(C) Law of the Sea. Mr. Killen thought that LOS problems would loom very large in the future. He felt that if the width of the territorial waters extended to 12 miles, it would have a tremendous impact on international security and political arrangements and would lead to significant conflicts between nations. In particular the Philippine and Indonesian archipelagoes [Page 3] would present us with significant problems in that 118 straits would become domestic waters. Mr. McAuliffe noted that the Soviets had problems with this too but that current proposals would keep open key straits to international traffic.

(C) Australia’s Defense Budget. Mr. Killen stated that the Australian Defense Department was the one department in Canberra that had escaped the comptroller’s axe and that over the next five years it could receive 12 billion. This equated to a real increase of six percent per year. The Secretary congratulated the Australians on this policy. The Secretary noted that most NATO countries had been increasing about one percent per year and the U.S. had just now been able to turn its defense spending curves around. He thought that these actions by Western nations were encouraging and mutually reinforcing.

(C) Patrol Frigate Program. In the context of complementarily of defense programs, Mr. Killen inquired about the U.S. patrol frigate program, asking whether it still involved a buy of fifty ships. Mr. Clements said yes, although only twelve or so will be authorized through FY 77. Mr. Killen said Australia might well add to its two-ship buy.

(C) Papua and New Guinea. Mr. Killen said this was one area that worried him. This new country was ripe for internal subversion and fragmentation and as a result, GOA was putting a lot of its economic resources there. He hoped the Indonesians were not going to try to take advantage of this situation.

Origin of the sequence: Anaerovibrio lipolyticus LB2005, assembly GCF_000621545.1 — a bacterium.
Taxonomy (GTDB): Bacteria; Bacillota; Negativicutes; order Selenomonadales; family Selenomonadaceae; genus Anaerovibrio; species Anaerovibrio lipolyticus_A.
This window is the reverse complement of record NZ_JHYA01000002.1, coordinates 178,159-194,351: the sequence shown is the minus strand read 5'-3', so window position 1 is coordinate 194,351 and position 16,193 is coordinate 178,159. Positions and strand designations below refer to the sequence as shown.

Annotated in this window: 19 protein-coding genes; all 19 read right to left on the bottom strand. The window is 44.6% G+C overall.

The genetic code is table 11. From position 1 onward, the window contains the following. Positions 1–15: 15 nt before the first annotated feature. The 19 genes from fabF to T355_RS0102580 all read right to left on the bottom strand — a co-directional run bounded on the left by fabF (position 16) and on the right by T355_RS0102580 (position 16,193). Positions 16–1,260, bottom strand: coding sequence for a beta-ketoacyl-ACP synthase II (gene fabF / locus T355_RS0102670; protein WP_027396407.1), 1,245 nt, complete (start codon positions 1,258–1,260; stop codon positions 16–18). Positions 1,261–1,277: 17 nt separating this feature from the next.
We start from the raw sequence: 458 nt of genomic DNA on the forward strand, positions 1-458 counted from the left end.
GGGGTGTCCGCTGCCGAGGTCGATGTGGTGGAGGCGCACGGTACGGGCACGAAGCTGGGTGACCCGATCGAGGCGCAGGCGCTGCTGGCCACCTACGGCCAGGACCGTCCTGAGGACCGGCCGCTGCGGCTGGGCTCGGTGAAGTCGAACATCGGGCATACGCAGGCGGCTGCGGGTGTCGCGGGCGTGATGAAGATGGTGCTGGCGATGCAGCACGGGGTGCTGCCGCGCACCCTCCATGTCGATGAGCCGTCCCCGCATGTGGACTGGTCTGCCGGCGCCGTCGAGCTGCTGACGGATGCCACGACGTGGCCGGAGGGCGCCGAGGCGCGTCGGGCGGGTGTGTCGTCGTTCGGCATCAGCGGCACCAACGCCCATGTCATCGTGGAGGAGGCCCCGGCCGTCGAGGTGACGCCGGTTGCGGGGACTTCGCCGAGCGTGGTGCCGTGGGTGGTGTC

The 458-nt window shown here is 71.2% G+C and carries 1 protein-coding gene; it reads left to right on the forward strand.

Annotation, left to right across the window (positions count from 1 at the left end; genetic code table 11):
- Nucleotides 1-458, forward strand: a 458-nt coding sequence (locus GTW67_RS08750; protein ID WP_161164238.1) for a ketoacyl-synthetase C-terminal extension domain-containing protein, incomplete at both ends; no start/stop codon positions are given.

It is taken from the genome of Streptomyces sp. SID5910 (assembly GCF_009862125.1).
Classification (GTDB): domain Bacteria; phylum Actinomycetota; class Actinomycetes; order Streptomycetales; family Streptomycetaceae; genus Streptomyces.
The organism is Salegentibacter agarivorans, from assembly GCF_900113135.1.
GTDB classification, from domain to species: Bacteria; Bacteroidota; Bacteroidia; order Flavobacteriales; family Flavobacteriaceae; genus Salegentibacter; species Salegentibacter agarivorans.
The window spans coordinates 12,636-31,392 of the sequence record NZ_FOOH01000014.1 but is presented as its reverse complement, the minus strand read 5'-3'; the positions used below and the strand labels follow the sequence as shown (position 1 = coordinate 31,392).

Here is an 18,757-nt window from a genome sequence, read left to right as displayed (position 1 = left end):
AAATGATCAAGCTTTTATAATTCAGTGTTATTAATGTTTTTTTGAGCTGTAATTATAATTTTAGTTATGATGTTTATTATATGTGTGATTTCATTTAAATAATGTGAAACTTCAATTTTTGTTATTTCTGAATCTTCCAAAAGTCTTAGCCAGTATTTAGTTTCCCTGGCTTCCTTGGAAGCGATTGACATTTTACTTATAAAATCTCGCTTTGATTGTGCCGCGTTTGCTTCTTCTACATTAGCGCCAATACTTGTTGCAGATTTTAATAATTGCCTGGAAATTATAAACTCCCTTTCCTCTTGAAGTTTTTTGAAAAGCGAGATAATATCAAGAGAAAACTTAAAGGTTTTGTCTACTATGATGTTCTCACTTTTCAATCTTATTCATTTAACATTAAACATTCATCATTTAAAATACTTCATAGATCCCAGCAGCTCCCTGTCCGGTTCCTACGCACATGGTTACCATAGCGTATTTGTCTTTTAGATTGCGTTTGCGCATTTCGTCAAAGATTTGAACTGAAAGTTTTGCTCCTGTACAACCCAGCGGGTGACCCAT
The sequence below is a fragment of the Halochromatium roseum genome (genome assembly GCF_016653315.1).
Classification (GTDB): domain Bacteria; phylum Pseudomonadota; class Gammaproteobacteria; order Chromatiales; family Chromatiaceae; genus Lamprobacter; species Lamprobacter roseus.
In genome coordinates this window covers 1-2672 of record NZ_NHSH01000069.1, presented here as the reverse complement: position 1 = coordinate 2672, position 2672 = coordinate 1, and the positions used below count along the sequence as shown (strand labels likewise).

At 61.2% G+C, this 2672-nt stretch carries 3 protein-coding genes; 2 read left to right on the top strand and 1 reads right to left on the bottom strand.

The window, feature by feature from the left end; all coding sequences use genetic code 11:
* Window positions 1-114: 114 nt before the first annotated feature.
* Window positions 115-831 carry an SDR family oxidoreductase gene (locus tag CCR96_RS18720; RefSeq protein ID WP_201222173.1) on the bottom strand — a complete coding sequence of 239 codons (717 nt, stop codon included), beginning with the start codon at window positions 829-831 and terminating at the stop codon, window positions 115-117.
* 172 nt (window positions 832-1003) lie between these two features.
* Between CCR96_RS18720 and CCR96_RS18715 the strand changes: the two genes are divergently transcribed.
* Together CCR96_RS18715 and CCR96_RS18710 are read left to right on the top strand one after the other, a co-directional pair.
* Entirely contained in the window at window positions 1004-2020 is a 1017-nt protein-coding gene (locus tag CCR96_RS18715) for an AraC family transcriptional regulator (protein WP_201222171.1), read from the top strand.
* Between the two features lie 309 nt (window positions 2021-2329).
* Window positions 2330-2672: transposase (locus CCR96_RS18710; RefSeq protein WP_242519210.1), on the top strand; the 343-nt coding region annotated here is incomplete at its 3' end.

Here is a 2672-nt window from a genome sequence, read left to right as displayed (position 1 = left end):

(C) Increased Defense Cooperation. Mr. McAuliffe stated that one of the by-products of recent official level U.S.-Australian defense consultations was the suggestion that there were some areas where we could increase our defense cooperation. Mr. Killen agreed, noting that Indian Ocean surveillance was beyond the capability of New Zealand and Australia combined and, thus, one promising possibility. Others were increased intelligence gathering in the Southwest Pacific and larger and more frequent joint exercises. Mr. Clements asked if the Australian ships would like to visit Diego Garcia. Mr. Killen was enthusiastic about the proposal and urged that it be followed up, possibly as soon as the destroyer Hobart’s return from Opsail in July.

Approved by:
Assistant Secretary of Defense (ISA)
Date: 7/7/76

DepSecDef Clements
DepSecDef Ellsworth
RADM Holcomb
ISA/AD (COL Houser)
AMEMB Canberra

  1. Source: Washington National Records Center, OASD/ISA Files: FRC 330–79–0037, Australia, 333, Memcons (only), 1976, June–September. Confidential. Prepared by Houser and approved by McAuliffe. The conversation took place in Rumsfeld’s office.
  2. Killen and Rumsfeld discussed NATO, Diego Garcia, nuclear powered warships, Thailand, Philippine negotiations, Law of the Sea, Australian defense, and Papua New Guinea.